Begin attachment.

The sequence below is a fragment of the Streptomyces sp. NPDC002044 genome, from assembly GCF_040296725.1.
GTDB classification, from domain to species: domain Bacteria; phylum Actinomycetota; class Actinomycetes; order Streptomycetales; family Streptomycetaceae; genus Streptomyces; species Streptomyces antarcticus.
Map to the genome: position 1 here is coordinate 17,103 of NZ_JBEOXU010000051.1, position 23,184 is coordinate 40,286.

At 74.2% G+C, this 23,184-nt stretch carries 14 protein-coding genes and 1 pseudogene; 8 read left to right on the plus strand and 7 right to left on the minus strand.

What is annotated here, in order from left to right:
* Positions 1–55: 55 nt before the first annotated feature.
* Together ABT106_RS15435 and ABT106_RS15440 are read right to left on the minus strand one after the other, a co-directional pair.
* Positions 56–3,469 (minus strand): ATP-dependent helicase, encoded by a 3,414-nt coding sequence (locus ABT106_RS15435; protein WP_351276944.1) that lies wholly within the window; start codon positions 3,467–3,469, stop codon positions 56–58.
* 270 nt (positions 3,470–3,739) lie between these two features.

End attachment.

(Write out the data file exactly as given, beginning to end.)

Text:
The sequence below is a fragment of the Streptomyces sp. NPDC002044 genome, from assembly GCF_040296725.1.
GTDB classification, from domain to species: domain Bacteria; phylum Actinomycetota; class Actinomycetes; order Streptomycetales; family Streptomycetaceae; genus Streptomyces; species Streptomyces antarcticus.
Map to the genome: position 1 here is coordinate 17,103 of NZ_JBEOXU010000051.1, position 23,184 is coordinate 40,286.

At 74.2% G+C, this 23,184-nt stretch carries 14 protein-coding genes and 1 pseudogene; 8 read left to right on the plus strand and 7 right to left on the minus strand.

What is annotated here, in order from left to right:
* Positions 1–55: 55 nt before the first annotated feature.
* Together ABT106_RS15435 and ABT106_RS15440 are read right to left on the minus strand one after the other, a co-directional pair.
* Positions 56–3,469 (minus strand): ATP-dependent helicase, encoded by a 3,414-nt coding sequence (locus ABT106_RS15435; protein WP_351276944.1) that lies wholly within the window; start codon positions 3,467–3,469, stop codon positions 56–58.
* 270 nt (positions 3,470–3,739) lie between these two features.